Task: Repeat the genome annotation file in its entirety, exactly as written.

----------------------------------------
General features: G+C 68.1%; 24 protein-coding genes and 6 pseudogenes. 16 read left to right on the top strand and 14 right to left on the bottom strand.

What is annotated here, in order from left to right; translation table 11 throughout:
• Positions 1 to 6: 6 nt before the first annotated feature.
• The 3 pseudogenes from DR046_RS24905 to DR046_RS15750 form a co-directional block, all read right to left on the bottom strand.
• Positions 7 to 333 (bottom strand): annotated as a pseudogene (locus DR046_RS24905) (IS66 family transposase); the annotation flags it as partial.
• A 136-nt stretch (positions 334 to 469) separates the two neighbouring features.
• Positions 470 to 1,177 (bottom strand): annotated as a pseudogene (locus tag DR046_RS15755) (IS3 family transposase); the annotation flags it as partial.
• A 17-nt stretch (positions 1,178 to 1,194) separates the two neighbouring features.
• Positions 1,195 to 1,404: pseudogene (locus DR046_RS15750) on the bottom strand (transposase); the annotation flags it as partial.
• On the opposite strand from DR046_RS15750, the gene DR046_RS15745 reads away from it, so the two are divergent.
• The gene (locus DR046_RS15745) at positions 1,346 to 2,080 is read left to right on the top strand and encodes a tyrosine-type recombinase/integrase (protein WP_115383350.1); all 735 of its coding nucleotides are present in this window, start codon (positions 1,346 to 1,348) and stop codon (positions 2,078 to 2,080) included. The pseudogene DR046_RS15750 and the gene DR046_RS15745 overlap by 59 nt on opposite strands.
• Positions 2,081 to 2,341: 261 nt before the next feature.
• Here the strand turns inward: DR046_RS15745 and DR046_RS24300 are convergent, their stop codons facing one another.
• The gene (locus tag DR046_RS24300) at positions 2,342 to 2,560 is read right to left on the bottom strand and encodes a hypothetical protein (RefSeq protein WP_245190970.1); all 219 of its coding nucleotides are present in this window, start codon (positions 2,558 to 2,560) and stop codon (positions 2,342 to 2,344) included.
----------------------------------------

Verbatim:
General features: G+C 68.1%; 24 protein-coding genes and 6 pseudogenes. 16 read left to right on the top strand and 14 right to left on the bottom strand.

What is annotated here, in order from left to right; translation table 11 throughout:
• Positions 1 to 6: 6 nt before the first annotated feature.
• The 3 pseudogenes from DR046_RS24905 to DR046_RS15750 form a co-directional block, all read right to left on the bottom strand.
• Positions 7 to 333 (bottom strand): annotated as a pseudogene (locus DR046_RS24905) (IS66 family transposase); the annotation flags it as partial.
• A 136-nt stretch (positions 334 to 469) separates the two neighbouring features.
• Positions 470 to 1,177 (bottom strand): annotated as a pseudogene (locus tag DR046_RS15755) (IS3 family transposase); the annotation flags it as partial.
• A 17-nt stretch (positions 1,178 to 1,194) separates the two neighbouring features.
• Positions 1,195 to 1,404: pseudogene (locus DR046_RS15750) on the bottom strand (transposase); the annotation flags it as partial.
• On the opposite strand from DR046_RS15750, the gene DR046_RS15745 reads away from it, so the two are divergent.
• The gene (locus DR046_RS15745) at positions 1,346 to 2,080 is read left to right on the top strand and encodes a tyrosine-type recombinase/integrase (protein WP_115383350.1); all 735 of its coding nucleotides are present in this window, start codon (positions 1,346 to 1,348) and stop codon (positions 2,078 to 2,080) included. The pseudogene DR046_RS15750 and the gene DR046_RS15745 overlap by 59 nt on opposite strands.
• Positions 2,081 to 2,341: 261 nt before the next feature.
• Here the strand turns inward: DR046_RS15745 and DR046_RS24300 are convergent, their stop codons facing one another.
• The gene (locus tag DR046_RS24300) at positions 2,342 to 2,560 is read right to left on the bottom strand and encodes a hypothetical protein (RefSeq protein WP_245190970.1); all 219 of its coding nucleotides are present in this window, start codon (positions 2,558 to 2,560) and stop codon (positions 2,342 to 2,344) included.